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Original research
Multicentre comparative analysis of long-term outcomes after aortic valve replacement in children
  1. Jessica H Knight1,
  2. Amber Leila Sarvestani2,
  3. Chizitam Ibezim2,
  4. Elizabeth Turk2,
  5. Courtney E McCracken3,
  6. Bahaaldin Alsoufi4,
  7. James St Louis5,
  8. James H Moller6,
  9. Geetha Raghuveer2,
  10. Lazaros K Kochilas3,7
  1. 1 Department of Epidemiology and Biostatistics, University of Georgia, Athens, Georgia, USA
  2. 2 Department of Pediatrics, University of Missouri–Kansas City School of Medicine, Kansas City, Missouri, USA
  3. 3 Department of Pediatrics, Emory University School of Medicine, Atlanta, Georgia, USA
  4. 4 Department of Surgery, University of Louisville, Louisville, Kentucky, USA
  5. 5 Department of Surgery, Augusta University Medical College of Georgia, Augusta, Georgia, USA
  6. 6 School of Medicine, University of Minnesota, Minneapolis, Minnesota, USA
  7. 7 Sibley Heart Center, Children's Healthcare of Atlanta, Atlanta, Georgia, USA
  1. Correspondence to Dr Jessica H Knight, Department of Epidemiology and Biostatistics, University of Georgia, Athens, Georgia, USA; jessica.knight{at}


Objective The ideal valve substitute for surgical intervention of congenital aortic valve disease in children remains unclear. Data on outcomes beyond 10–15 years after valve replacement are limited but important for evaluating substitute longevity. We aimed to describe up to 25-year death/cardiac transplant by type of valve substitute and assess the potential impact of treatment centre. Our hypothesis was that patients with pulmonic valve autograft would have better survival than mechanical prosthetic.

Methods This is a retrospective cohort study from the Pediatric Cardiac Care Consortium, a multi-institutional US-based registry of paediatric cardiac interventions, linked with the National Death Index and United Network for Organ Sharing through 2019. Children (0–20 years old) receiving aortic valve replacement (AVR) from 1982 to 2003 were identified. Kaplan-Meier transplant-free survival was calculated, and Cox proportional hazard models estimated hazard ratios for mechanical AVR (M-AVR) versus pulmonic valve autograft.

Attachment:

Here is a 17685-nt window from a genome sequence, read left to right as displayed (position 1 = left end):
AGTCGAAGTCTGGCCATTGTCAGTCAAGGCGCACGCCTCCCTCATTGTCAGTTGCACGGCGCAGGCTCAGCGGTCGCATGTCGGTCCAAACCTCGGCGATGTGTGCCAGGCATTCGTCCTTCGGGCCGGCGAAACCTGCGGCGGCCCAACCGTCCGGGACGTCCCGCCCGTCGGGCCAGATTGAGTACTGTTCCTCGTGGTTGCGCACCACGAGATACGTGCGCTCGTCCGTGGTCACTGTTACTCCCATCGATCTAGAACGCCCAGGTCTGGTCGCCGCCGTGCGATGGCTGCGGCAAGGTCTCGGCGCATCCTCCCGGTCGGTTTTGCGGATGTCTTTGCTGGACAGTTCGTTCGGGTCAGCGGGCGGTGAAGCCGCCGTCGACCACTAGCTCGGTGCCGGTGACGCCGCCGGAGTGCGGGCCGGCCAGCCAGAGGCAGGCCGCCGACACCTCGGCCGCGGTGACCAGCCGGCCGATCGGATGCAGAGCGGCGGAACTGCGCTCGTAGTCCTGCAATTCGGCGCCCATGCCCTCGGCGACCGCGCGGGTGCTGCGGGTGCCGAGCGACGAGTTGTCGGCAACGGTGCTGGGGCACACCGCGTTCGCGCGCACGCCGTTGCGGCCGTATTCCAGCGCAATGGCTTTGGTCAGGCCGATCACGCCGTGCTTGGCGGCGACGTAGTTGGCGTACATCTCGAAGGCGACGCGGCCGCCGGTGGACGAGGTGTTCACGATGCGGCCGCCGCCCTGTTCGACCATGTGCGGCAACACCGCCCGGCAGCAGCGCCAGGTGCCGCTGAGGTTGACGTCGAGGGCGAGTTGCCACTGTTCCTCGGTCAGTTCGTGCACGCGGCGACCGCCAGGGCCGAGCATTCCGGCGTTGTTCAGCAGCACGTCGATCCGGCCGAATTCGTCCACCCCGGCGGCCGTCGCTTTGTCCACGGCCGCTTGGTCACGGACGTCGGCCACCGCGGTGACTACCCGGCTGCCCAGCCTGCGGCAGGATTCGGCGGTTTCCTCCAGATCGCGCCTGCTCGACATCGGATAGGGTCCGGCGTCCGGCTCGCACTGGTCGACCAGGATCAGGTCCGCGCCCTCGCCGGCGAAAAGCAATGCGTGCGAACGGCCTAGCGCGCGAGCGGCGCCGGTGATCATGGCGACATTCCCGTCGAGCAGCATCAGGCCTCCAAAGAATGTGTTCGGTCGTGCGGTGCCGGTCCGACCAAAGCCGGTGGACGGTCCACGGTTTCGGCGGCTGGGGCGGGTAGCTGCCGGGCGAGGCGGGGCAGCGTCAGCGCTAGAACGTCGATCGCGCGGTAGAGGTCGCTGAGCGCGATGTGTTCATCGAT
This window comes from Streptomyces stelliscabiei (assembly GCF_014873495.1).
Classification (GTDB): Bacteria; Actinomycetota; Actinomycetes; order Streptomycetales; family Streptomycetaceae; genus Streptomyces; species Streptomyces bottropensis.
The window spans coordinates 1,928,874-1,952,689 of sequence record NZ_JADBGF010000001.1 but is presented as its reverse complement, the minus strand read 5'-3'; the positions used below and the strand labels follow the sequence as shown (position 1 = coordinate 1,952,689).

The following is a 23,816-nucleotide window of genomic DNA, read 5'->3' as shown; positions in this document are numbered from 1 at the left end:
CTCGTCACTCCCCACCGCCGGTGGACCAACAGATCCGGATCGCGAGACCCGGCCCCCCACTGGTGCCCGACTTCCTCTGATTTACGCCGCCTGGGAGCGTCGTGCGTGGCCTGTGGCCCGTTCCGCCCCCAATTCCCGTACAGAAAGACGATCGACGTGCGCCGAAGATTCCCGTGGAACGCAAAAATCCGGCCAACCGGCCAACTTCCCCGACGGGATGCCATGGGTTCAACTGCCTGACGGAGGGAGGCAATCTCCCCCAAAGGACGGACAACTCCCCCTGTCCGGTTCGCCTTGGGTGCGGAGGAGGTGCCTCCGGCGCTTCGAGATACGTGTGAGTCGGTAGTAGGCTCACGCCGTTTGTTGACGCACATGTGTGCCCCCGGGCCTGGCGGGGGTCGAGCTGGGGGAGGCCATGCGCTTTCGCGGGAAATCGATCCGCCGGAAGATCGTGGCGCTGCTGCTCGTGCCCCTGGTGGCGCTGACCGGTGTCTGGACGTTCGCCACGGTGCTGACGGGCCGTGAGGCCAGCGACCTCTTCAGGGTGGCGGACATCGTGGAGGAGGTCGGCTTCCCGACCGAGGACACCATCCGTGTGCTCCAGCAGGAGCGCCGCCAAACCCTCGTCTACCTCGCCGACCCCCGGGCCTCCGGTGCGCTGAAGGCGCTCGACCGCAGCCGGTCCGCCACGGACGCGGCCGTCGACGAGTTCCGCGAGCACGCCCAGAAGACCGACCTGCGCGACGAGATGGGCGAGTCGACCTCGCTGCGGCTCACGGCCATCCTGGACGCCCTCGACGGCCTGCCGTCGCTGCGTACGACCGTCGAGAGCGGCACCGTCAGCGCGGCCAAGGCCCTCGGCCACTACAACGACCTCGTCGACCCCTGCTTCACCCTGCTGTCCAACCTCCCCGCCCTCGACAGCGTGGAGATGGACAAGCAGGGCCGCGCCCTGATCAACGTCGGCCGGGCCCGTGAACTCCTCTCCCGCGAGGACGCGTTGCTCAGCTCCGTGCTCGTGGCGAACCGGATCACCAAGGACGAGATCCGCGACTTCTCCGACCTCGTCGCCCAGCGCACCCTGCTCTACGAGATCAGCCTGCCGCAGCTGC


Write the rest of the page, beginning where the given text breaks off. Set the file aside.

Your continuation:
Results Among 911 children, the median age at AVR was 13.4 years (IQR=8.4–16.5) and 73% were male. There were 10 cardiac transplants and 153 deaths, 5 after transplant. The 25-year transplant-free survival post AVR was 87.1% for autograft vs 76.2% for M-AVR and 72.0% for tissue (bioprosthetic or homograft). After adjustment, M-AVR remained related to increased mortality/transplant versus autograft (HR=1.9, 95% CI=1.1 to 3.4). Surprisingly, survival for patients with M-AVR, but not autograft, was lower for those treated in centres with higher in-hospital mortality.

Conclusion Pulmonic valve autograft provides the best long-term outcomes for children with aortic valve disease, but AVR results may depend on a centre’s experience or patient selection.

  • congenital abnormalities
  • heart valve prosthesis

Data availability statement

Data are available upon reasonable request.

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Data availability statement

Data are available upon reasonable request.

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  • Contributors JHM and then LKK have been directors of the PCCC dataset. JK, ALS, CI, LKK, GR and ET led conceptualisation and data collection effort for this analysis. JK and CEM conducted the statistical analysis. JK, LKK, BA, JSL, JHM and GR were involved in the interpretation of the results. JK and ALS led the writing effort, but all coauthors also contributed to this and have reviewed all aspects of the manuscript.

  • Funding This study was supported by National Heart, Lung, and Blood Institute R01 HL122392 and the Department of Defence PR180683.

  • Disclaimer The data reported here have been supplied by UNOS as the contractor for the Scientific Organ Procurement and Transplantation Network (OPTN). The interpretation and reporting of these data are the responsibility of the authors and in no way should be seen as an official policy of or interpretation by the OPTN or the US Government.

  • Competing interests None declared.

  • Provenance and peer review Not commissioned; internally peer reviewed.

  • Supplemental material This content has been supplied by the author(s). It has not been vetted by BMJ Publishing Group Limited (BMJ) and may not have been peer-reviewed. Any opinions or recommendations discussed are solely those of the author(s) and are not endorsed by BMJ. BMJ disclaims all liability and responsibility arising from any reliance placed on the content. Where the content includes any translated material, BMJ does not warrant the accuracy and reliability of the translations (including but not limited to local regulations, clinical guidelines, terminology, drug names and drug dosages), and is not responsible for any error and/or omissions arising from translation and adaptation or otherwise.